What we do to ourselves…

I preached a sermon yesterday from the Old Testament (we are in the process of switching to the Revised Common Lectionary, but yesterday the reading was still from the BCP Lectionary – Isaiah 2:10-17). I preached on haughtiness and pride and the trouble it gets us into.
I read the final statement from the “Global Anglican Future Conference” (GAFCON) in Jerusalem . It was expected that this conference would set the stage for actual development of an alternative international Anglican organization/Church, and while the statement states that they are not leaving the Anglican Communion they have in fact embarked on such a path if we take historical Anglican structures to be the rule.
Haughtiness and pride (perhaps hubris and vainglory are better terms) will always win-the-day when ideology (whether political, social, or theological) becomes the god unto which we give ourselves. Among the leadership of those Anglican provinces and organizations that insist on pushing their notion of “correctness” based on identity-politics and political-correctness (dressed up in the language of social-justice) regardless of the outcomes and also those provinces and organizations that demand strict adherence to a particular form of the faith and the capitulation of all to a particular Scriptural interpretation and moral perspective (dressed up in language “reform” or of purity of devotion and theology), among these groups their social and theological ideology blinds them. Vainglory, pride, haughtiness rule because humility requires admitting that each of us and our understandings and our organizations could be wrong and that we all need to compromise. Anglican comprehensiveness is defeated by the results of the attitudes and actions of both groups, both sides, both perspectives.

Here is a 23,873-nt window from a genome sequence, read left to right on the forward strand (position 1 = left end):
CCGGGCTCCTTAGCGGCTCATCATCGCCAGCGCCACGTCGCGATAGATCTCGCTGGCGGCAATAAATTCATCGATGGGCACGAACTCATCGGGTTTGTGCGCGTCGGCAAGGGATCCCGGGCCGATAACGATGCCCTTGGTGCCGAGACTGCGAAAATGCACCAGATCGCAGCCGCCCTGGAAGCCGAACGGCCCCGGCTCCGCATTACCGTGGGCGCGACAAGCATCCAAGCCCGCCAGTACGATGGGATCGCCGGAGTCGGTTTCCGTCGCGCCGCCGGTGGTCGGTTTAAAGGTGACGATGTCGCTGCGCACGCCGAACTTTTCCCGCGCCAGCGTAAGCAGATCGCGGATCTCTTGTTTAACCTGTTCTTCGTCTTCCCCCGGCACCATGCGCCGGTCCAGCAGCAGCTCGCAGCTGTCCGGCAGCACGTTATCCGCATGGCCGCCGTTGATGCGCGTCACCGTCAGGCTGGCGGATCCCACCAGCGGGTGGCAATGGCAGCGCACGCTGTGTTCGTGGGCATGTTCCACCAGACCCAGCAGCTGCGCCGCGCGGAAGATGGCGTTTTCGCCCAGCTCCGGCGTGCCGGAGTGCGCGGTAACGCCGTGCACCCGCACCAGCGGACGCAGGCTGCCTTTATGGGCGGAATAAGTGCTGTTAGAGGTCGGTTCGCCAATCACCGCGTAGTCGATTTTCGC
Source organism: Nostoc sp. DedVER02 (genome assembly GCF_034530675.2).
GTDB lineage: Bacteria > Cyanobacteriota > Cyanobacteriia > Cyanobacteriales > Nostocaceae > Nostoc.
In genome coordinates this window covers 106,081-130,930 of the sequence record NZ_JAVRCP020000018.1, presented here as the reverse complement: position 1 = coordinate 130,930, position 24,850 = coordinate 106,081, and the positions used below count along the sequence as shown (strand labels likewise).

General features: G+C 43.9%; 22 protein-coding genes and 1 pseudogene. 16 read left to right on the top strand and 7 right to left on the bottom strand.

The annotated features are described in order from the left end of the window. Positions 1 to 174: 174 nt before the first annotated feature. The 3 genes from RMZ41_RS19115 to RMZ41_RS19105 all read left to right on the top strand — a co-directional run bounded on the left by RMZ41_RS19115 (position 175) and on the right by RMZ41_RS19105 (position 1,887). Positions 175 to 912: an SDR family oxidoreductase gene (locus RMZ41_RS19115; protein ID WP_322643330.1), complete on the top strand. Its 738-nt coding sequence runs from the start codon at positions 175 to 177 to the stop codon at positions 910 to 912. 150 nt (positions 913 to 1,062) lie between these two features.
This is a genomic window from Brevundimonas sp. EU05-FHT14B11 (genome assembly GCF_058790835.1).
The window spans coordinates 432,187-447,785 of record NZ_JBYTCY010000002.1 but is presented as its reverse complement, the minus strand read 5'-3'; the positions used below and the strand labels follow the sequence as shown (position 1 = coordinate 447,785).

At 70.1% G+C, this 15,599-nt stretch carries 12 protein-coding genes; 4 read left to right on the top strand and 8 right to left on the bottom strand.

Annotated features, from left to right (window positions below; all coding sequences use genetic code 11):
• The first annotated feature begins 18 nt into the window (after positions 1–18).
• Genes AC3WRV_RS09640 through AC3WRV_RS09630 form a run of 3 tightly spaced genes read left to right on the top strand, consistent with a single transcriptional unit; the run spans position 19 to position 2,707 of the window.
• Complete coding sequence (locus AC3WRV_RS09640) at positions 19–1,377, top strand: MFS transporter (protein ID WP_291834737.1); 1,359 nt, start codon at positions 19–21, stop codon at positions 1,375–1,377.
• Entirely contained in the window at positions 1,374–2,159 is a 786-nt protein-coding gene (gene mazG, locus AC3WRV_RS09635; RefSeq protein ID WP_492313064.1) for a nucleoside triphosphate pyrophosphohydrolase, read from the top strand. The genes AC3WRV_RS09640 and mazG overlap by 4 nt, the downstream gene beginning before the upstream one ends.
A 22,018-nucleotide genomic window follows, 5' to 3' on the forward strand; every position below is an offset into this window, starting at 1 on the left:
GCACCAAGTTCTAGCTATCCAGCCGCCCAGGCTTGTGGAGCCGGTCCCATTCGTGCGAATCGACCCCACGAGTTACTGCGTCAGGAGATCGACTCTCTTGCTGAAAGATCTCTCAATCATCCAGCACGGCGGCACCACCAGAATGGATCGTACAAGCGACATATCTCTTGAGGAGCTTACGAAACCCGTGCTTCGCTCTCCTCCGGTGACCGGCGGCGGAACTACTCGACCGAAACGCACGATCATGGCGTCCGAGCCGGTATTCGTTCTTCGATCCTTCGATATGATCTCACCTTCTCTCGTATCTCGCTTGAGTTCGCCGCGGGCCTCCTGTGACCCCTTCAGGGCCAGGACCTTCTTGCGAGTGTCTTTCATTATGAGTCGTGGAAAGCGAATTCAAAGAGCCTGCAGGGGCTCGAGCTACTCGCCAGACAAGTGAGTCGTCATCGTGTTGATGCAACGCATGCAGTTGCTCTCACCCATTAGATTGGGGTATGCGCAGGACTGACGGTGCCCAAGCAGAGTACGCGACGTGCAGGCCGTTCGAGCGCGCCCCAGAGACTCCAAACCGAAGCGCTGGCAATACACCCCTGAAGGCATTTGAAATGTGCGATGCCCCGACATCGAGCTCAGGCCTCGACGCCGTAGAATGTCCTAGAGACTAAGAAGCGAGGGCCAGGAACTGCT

No one wins, despite their want to believe so. The cause of Christ always looses. Our faith is a faith that rests on relationship – our relationship with God as we strive to love God with all of our hearts, all of our minds, and all of our souls. It rests on relationships as we strive, with God’s help, to love our neighbors as ourselves. When we descend to defining the faith only by our pet creeds, tenants, or declarations, we deny the essence of what Jesus did – he restored the possibility of relationship. He didn’t create a new religion. We did.
Read more here:
Ruth Gledhill from the TimesOnline gives us, “Gafcon: a longer look.”
Guardian UK by Riazat Butt:
Conservative Anglicans form breakaway church in revolution led from the south
Conservative Anglicans form global network